By Barbara Matousek
The cold, fall rain comes down fast as we pull forward in the St. Mary’s parking lot, and Sam points to the small white statue on the west side of the building.
“There’s Jesus’s mom,” he says.
“Yep,” I say. “That’s Mary.”
Anyone who knows me will tell you that I don’t fret a whole lot when it comes to parenting. I generally feel comfortable with decisions I make and mostly have an attitude that they will turn out okay no matter what. But some of my closer friends will tell you that there are two things I do worry over: what to teach my children about God, and what is the best schooling solution for our family.
“Jesus is everywhere,” Sam says, and his 4-and-a-half-year-old friend E, who sits in the booster seat beside him, agrees.
I won’t lie. Sam goes to a Catholic preschool not because I believe anything they teach him about Jesus and God but because it’s the most convenient preschool for my work situation. I don’t know what I believe about Jesus and God, but I also know that Sam is learning to be a good and loving person from good and loving people. And the school is just a few blocks from my office.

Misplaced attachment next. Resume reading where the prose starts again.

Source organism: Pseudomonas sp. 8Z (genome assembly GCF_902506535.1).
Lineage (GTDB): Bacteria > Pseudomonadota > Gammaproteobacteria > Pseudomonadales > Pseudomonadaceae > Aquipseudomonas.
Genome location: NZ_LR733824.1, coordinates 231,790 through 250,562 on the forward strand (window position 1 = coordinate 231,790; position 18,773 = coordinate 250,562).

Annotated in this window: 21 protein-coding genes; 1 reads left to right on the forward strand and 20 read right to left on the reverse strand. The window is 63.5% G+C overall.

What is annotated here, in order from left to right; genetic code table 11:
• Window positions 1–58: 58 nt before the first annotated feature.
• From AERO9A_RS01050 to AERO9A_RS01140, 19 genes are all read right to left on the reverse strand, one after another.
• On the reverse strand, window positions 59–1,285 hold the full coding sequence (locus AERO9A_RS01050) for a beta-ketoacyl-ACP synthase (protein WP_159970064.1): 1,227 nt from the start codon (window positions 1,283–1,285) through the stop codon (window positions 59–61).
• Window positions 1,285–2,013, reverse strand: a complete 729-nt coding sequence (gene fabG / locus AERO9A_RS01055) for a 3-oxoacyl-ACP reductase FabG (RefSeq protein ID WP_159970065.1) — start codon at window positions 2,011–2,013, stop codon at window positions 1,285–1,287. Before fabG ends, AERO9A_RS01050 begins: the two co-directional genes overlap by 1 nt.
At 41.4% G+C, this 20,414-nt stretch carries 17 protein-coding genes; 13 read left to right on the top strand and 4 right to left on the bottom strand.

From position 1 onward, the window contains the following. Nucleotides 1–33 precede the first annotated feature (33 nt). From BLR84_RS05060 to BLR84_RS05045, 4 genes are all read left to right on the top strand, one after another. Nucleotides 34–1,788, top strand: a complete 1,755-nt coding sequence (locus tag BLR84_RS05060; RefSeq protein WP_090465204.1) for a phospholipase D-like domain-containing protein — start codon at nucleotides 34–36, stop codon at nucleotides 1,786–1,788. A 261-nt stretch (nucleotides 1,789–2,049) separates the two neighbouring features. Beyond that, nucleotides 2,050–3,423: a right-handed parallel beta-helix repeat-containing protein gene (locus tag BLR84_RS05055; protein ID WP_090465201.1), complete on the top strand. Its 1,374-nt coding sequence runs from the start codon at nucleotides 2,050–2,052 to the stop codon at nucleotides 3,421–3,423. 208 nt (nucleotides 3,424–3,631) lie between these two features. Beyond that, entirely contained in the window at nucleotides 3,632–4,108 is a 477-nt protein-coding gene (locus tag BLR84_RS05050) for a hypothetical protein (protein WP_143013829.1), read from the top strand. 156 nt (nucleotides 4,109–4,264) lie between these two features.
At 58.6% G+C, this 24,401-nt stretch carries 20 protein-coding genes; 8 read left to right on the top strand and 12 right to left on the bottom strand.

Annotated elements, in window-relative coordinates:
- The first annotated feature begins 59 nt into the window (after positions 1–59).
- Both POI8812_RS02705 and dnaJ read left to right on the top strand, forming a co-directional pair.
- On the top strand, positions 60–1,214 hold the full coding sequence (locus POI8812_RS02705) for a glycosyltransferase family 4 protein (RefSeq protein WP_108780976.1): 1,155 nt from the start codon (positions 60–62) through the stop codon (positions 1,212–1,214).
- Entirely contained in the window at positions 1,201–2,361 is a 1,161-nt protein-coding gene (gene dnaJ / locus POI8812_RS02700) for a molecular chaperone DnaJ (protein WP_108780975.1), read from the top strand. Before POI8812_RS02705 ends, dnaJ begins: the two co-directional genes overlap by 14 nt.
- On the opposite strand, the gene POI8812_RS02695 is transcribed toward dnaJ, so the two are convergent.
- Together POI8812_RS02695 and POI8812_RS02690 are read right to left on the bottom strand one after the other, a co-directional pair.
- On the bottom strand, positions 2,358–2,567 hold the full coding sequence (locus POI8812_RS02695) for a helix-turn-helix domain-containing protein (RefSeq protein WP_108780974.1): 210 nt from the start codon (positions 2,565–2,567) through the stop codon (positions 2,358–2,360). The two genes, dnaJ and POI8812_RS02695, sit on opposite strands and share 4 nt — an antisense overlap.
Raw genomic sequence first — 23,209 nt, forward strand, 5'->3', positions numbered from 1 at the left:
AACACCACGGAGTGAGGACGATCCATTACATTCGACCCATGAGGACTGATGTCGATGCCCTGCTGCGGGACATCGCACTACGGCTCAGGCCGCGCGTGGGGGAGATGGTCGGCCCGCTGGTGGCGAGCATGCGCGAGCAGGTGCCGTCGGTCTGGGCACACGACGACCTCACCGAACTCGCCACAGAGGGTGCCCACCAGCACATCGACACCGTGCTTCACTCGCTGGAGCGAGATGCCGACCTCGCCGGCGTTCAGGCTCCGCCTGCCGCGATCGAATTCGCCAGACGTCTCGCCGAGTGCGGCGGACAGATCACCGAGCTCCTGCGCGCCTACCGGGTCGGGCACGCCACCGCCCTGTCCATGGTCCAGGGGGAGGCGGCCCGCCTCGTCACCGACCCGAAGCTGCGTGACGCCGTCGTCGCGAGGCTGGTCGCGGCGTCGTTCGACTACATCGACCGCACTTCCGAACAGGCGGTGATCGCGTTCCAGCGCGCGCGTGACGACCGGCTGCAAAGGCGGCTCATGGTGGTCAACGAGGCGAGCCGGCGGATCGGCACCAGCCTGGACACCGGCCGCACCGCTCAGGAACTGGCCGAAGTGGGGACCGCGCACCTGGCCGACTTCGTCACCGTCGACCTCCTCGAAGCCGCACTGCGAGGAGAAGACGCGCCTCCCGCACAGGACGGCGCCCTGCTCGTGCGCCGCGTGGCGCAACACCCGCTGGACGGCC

“Jesus is in your heart. He’s everywhere. Even in your skeleton,” Sam says.
“He’s not in a skeleton,” E says. “Skeletons aren’t real.”
“Yes they are. They’re your bones. Your bones are real.”
“But skeletons are not real.”
“Yes they are,” Sam insists. “Everyone has a skeleton inside them. Your brain tells them what to do. When you want to move your hand, your brain sends a message to your bones and your hand moves. And when you walk your brain sends a message to your foot to walk. Skeletons are real.”
And there you have it. Sam sums up science and religion and Halloween in the St. Mary’s parking lot. This mama has nothing to worry about.
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Originally published on The Seattle Lesbian
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